Pokémon are back yet again, and this time it’s not a shitty pinball game (Pokémon Pinball), a Tetris rip-off (Pokémon Trozei) or a taking-pictures-in-an-Epcot-ride simulation (Pokémon Snap)—it’s actual, honest-to-Christ, hot Pokémon-on-Pokémon RPG action!
I’m not an ultra huge Poké-nerd, but from what I can see very little has changed since the last time I’ve really played anything from the Pokémon series (way back with Pokémon Red). You still have a party of six Pokémon, the Pokémon still have four moves they can learn/use at a time and water still beats fire.
Unfortunately, another thing that hasn’t changed is the in-battle graphics and sound effects. Pokémon battles still essentially look like they do on Game Boy Color. The two battling Pokémon hover above an oval and do battle by spewing some flashy colors at each other in front of a non-descript gradient background, and when you call out new Pokémon they belch out something that sounds like a dying dial-up modem while stiffly moving around like a South Park character.
So yeah, battles aren’t quite up to the DS’s audio/graphical capabilities, but perhaps this is just another step in Nintendo’s new gameplay over graphics direction…or maybe Nintendo just didn’t care because they know they can release a game called “Pokémon Brown“, in which you wipe the shit off of Pikachu’s little, yellow, lightning bolt asshole with your stylus, and it would still sell half-a-zillion copies.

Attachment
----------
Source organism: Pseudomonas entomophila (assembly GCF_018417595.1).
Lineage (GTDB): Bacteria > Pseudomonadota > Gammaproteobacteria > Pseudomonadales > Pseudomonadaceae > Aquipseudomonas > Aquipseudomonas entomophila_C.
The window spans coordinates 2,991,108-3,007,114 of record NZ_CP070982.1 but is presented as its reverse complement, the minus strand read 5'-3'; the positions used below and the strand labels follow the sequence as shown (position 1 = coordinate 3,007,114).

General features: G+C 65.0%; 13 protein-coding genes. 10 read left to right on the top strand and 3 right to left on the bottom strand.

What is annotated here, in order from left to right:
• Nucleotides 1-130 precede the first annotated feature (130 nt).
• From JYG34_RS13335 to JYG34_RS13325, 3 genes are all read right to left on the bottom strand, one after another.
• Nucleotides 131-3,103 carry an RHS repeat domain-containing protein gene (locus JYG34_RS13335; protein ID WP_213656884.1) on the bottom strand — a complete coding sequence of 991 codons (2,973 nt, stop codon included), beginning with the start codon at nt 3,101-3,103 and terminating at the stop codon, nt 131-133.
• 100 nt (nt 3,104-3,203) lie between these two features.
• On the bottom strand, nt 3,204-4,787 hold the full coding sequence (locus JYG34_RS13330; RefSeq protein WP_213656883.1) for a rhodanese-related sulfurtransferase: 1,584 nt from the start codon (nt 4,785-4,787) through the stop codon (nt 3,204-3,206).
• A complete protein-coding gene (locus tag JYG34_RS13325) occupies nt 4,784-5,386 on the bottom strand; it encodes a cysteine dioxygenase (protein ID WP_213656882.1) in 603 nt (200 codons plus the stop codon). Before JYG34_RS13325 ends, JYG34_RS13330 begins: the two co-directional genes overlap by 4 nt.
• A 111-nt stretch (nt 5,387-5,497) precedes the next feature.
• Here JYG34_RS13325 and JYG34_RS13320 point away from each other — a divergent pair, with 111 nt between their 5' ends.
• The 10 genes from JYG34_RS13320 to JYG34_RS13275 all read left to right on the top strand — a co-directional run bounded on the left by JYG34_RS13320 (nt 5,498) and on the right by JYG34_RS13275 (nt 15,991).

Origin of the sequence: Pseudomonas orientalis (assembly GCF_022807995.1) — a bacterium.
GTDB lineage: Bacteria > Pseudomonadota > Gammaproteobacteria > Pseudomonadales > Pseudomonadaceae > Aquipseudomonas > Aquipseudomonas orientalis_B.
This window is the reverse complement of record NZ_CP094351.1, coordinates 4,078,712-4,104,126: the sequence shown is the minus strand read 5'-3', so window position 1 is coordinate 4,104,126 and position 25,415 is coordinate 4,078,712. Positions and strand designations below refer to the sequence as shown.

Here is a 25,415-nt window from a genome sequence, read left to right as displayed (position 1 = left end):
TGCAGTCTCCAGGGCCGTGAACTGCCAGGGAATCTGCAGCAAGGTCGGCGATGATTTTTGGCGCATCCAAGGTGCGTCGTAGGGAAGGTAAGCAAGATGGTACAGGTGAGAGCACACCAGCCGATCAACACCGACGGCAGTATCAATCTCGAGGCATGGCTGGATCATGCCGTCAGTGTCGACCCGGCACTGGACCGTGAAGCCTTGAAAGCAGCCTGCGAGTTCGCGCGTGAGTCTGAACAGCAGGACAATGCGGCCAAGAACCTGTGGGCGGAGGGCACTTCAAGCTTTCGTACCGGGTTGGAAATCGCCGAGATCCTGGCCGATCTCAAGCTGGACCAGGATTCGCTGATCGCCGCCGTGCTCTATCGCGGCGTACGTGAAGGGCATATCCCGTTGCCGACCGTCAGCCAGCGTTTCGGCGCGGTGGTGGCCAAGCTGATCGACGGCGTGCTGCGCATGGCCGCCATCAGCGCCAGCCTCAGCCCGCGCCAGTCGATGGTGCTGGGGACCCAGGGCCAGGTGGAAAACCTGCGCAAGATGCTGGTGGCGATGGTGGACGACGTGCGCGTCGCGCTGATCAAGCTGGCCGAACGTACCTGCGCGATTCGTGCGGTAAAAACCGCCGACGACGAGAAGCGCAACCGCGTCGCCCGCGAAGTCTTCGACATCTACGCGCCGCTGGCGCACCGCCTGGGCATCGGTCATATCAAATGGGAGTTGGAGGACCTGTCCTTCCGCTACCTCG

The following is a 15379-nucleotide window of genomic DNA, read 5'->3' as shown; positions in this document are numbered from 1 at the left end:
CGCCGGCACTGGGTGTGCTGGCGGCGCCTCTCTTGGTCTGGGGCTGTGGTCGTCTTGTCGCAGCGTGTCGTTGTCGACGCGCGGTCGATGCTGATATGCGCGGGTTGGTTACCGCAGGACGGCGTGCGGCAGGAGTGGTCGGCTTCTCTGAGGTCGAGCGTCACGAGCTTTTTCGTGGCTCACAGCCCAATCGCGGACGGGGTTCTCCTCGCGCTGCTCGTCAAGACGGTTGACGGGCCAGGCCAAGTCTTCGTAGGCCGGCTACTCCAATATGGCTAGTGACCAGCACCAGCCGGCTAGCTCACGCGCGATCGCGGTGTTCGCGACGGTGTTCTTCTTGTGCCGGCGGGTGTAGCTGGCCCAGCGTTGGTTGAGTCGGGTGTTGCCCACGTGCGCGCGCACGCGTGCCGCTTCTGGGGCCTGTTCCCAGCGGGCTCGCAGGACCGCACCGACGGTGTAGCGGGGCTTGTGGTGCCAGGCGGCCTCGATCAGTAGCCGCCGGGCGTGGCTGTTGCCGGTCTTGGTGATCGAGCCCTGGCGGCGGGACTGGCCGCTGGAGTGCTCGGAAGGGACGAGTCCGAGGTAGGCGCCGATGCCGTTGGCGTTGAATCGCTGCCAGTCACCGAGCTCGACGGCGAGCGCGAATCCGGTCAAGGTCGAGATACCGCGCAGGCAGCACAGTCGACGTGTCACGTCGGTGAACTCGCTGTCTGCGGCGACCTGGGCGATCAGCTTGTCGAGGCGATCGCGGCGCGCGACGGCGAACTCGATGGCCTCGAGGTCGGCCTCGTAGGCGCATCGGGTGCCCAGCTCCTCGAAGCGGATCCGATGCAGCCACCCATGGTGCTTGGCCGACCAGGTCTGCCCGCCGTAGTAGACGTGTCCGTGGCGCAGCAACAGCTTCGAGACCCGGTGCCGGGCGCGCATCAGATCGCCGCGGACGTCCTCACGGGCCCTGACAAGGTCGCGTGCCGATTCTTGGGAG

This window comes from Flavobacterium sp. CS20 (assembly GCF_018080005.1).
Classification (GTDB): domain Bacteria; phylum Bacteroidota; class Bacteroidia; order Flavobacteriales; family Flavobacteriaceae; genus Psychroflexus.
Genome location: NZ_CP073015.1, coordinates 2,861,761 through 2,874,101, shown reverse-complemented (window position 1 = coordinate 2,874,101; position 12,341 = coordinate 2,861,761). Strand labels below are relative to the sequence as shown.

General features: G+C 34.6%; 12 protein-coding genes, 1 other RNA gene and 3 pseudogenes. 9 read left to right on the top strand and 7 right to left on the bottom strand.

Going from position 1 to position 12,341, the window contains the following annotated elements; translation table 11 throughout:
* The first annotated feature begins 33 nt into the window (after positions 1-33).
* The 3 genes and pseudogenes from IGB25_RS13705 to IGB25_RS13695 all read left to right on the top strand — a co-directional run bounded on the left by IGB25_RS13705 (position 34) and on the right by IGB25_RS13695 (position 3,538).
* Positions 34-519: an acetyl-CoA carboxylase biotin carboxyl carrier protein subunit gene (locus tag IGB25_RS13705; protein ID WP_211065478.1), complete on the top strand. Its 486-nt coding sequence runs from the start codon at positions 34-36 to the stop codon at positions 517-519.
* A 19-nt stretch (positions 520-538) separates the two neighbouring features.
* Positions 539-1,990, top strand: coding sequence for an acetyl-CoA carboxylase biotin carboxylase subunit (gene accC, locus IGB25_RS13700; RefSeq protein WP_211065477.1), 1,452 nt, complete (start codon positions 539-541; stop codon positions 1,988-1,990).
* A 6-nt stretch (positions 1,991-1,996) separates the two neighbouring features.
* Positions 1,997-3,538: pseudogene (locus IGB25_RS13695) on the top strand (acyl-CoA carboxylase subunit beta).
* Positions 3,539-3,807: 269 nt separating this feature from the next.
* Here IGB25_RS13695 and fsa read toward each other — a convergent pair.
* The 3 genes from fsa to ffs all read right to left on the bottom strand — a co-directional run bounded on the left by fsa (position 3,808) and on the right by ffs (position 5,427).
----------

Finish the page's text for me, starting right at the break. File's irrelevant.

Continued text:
Outside of battles, the game’s graphics are basic but acceptably so, since it’s a pretty by-the-book RPG at its core. Music in the game is much, much better than the Pokémon battle cry sound effects.
If you’re a minigame fan, there’s a few nuggets here for you. Pokémon Contests are back from the Ruby and Sapphire games, and there is a small minigame in which you bake “Poffins” to feed to your Pokémon that help them win contests. To make the Poffins, you simply collect berries and then play a small minigame that plays like a really boring version Cooking Mama.
Also, since it’s a DS game, WiFi battles are also an option in this new installment. But be warned: Since the proliferation of “homebrew devices” like the M3 Simply and the R4DS, it isn’t entirely unlikely you’ll be faced with a battle against someone who has six level 100 legendary Pokémon.
Oh, and here’s some good news: This DS game doesn’t overuse the touchscreen! You can use the touchscreen to choose whether you want to fight, use items, etc., or you can also use the D-pad and buttons—it’s your call. More games should give you the option to do things either way.
When you actually get around to playing the game, you won’t find much out of place. You pick a Pokémon out of three (water, fire, grass), walk through fields of wild Pokémon and fight conveniently-placed Pokémon trainers, go to towns and beat their gym leaders. Getting déjà vu yet? It may be very similar in gameplay to the other Pokémon offerings out there, but sometimes you just shouldn’t mess too much with a well-made franchise. Oh, and as with other such pairings, the difference between Pokémon Diamond and Pokémon Pearl is minimal and consists of a small handful of exclusive Pokémon.
This game’s graphics and audio may not be state-of-the-art, but Pokémon still has the same appeal it always has—it’s a simple, innovative, and fun RPG that has more than a passing resemblance to the official sport of Tijuana: Cockfighting.